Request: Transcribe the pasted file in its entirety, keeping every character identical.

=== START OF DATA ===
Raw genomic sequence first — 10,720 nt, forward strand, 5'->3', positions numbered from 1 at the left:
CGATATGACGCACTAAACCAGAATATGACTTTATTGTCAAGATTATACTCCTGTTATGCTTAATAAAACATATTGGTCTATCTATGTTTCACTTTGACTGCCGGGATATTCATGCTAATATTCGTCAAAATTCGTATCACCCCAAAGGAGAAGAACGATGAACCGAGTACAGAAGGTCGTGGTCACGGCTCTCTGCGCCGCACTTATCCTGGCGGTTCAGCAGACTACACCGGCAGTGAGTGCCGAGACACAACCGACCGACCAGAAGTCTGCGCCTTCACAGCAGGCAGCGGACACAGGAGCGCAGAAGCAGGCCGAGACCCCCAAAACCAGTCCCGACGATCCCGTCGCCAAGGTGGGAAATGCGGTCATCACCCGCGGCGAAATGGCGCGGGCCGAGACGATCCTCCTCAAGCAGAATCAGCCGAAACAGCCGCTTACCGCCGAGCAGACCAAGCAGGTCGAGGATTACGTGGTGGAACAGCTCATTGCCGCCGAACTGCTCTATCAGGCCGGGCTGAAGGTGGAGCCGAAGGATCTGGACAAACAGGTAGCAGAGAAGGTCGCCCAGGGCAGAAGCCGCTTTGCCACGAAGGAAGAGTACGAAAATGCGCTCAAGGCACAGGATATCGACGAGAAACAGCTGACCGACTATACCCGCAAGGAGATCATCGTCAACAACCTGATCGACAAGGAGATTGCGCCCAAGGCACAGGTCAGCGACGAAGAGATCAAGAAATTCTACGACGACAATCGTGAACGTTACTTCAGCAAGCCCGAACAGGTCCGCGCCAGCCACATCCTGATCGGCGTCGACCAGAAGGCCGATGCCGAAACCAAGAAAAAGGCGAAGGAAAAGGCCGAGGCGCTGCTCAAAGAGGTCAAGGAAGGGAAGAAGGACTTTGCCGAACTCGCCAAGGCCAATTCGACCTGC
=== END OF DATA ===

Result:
Raw genomic sequence first — 10,720 nt, forward strand, 5'->3', positions numbered from 1 at the left:
CGATATGACGCACTAAACCAGAATATGACTTTATTGTCAAGATTATACTCCTGTTATGCTTAATAAAACATATTGGTCTATCTATGTTTCACTTTGACTGCCGGGATATTCATGCTAATATTCGTCAAAATTCGTATCACCCCAAAGGAGAAGAACGATGAACCGAGTACAGAAGGTCGTGGTCACGGCTCTCTGCGCCGCACTTATCCTGGCGGTTCAGCAGACTACACCGGCAGTGAGTGCCGAGACACAACCGACCGACCAGAAGTCTGCGCCTTCACAGCAGGCAGCGGACACAGGAGCGCAGAAGCAGGCCGAGACCCCCAAAACCAGTCCCGACGATCCCGTCGCCAAGGTGGGAAATGCGGTCATCACCCGCGGCGAAATGGCGCGGGCCGAGACGATCCTCCTCAAGCAGAATCAGCCGAAACAGCCGCTTACCGCCGAGCAGACCAAGCAGGTCGAGGATTACGTGGTGGAACAGCTCATTGCCGCCGAACTGCTCTATCAGGCCGGGCTGAAGGTGGAGCCGAAGGATCTGGACAAACAGGTAGCAGAGAAGGTCGCCCAGGGCAGAAGCCGCTTTGCCACGAAGGAAGAGTACGAAAATGCGCTCAAGGCACAGGATATCGACGAGAAACAGCTGACCGACTATACCCGCAAGGAGATCATCGTCAACAACCTGATCGACAAGGAGATTGCGCCCAAGGCACAGGTCAGCGACGAAGAGATCAAGAAATTCTACGACGACAATCGTGAACGTTACTTCAGCAAGCCCGAACAGGTCCGCGCCAGCCACATCCTGATCGGCGTCGACCAGAAGGCCGATGCCGAAACCAAGAAAAAGGCGAAGGAAAAGGCCGAGGCGCTGCTCAAAGAGGTCAAGGAAGGGAAGAAGGACTTTGCCGAACTCGCCAAGGCCAATTCGACCTGC